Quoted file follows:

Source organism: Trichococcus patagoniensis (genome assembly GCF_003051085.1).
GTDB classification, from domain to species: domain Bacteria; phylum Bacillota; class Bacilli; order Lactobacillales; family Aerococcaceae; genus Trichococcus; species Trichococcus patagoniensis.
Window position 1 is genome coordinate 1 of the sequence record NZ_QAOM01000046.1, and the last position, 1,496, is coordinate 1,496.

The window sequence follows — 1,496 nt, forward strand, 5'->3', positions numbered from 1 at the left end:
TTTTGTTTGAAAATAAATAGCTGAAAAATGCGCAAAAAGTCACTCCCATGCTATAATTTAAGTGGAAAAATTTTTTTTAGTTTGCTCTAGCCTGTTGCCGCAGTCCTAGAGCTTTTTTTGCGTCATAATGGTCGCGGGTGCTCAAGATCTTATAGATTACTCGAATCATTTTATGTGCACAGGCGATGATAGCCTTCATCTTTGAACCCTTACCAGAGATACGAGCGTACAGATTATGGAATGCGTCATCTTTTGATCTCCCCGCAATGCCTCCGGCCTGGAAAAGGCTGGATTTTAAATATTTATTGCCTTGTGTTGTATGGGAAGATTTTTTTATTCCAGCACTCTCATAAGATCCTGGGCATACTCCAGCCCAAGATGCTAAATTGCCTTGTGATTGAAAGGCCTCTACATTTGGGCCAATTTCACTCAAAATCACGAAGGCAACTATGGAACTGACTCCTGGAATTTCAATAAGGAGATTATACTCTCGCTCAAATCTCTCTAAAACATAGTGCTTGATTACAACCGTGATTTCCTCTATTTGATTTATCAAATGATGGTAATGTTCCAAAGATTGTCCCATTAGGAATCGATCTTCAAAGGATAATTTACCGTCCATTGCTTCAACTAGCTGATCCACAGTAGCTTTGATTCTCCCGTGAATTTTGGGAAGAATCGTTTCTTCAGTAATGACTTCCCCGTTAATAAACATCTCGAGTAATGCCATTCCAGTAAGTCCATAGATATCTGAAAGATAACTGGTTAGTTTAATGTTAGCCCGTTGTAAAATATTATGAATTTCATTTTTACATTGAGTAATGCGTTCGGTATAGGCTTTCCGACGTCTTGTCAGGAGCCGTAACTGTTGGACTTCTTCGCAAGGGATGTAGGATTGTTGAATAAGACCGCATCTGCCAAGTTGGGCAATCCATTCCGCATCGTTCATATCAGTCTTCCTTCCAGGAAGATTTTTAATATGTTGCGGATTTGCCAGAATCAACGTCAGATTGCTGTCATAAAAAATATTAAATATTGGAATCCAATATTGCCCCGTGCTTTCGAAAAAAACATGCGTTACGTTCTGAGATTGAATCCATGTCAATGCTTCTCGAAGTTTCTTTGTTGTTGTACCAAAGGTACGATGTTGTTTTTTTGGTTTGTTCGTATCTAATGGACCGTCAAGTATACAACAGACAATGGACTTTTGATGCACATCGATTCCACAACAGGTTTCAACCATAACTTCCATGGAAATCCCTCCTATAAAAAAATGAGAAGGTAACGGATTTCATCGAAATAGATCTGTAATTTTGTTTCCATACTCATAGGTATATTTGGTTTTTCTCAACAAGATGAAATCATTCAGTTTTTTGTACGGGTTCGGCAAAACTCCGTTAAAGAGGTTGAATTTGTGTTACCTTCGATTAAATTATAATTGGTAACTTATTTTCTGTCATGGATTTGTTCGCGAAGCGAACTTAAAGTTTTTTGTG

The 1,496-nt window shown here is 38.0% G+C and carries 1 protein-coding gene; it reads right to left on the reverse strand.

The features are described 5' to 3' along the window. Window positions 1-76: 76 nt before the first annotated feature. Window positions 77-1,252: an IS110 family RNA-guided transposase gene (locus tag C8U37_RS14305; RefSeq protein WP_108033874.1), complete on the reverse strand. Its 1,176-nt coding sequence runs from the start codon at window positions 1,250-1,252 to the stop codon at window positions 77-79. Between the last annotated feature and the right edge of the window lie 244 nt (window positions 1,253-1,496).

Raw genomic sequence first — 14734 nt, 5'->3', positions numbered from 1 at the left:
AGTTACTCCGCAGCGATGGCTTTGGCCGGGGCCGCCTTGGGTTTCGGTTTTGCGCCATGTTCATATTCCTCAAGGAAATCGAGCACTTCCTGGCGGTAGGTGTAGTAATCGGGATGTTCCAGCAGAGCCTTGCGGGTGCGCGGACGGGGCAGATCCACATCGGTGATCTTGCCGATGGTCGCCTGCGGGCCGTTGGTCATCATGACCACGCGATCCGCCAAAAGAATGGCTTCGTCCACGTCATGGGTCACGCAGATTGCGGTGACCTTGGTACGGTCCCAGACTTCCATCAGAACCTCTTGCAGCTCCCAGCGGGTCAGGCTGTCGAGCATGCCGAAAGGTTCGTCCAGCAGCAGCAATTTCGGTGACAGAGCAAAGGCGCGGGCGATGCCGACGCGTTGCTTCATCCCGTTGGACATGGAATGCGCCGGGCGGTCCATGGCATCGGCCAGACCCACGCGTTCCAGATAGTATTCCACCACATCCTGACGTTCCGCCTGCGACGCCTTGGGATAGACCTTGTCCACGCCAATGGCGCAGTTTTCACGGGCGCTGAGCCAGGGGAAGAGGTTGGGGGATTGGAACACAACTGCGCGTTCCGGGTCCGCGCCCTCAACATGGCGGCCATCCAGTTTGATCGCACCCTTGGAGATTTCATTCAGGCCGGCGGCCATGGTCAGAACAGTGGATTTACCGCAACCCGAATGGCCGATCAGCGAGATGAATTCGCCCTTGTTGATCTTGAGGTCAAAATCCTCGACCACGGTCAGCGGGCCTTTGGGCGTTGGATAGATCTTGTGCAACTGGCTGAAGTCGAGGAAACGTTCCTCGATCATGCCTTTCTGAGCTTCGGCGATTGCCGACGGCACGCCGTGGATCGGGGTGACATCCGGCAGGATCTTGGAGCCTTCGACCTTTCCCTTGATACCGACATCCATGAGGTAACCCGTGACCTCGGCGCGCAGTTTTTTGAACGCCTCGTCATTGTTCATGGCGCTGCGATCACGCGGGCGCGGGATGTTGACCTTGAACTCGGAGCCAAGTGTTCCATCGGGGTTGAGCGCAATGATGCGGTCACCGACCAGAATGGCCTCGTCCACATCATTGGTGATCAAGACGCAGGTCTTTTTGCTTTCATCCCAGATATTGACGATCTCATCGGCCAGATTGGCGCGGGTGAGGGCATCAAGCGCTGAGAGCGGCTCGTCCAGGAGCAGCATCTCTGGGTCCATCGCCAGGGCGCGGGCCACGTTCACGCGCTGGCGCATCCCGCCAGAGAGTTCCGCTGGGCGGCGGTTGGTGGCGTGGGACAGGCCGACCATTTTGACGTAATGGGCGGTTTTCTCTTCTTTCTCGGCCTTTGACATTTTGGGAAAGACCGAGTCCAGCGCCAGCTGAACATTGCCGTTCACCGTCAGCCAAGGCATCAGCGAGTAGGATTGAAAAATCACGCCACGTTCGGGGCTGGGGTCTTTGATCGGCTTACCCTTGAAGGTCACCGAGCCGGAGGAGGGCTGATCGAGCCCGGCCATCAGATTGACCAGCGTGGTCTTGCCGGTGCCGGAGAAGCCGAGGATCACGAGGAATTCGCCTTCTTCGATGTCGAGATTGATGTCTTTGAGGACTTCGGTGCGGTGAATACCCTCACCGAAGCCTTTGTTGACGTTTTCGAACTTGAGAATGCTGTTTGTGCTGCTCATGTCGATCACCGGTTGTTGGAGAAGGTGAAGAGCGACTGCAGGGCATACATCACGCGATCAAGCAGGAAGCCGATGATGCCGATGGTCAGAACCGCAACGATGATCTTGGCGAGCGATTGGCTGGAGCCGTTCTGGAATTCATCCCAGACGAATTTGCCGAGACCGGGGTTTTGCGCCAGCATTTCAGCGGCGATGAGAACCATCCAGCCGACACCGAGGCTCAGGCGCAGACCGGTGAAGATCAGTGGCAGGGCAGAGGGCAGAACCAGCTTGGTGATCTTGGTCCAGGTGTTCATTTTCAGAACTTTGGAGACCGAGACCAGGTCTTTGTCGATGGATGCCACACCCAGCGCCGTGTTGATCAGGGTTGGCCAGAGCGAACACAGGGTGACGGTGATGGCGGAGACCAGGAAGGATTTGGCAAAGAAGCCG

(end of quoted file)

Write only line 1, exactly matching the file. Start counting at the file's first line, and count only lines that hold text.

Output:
Source organism: Trichococcus patagoniensis (genome assembly GCF_003051085.1).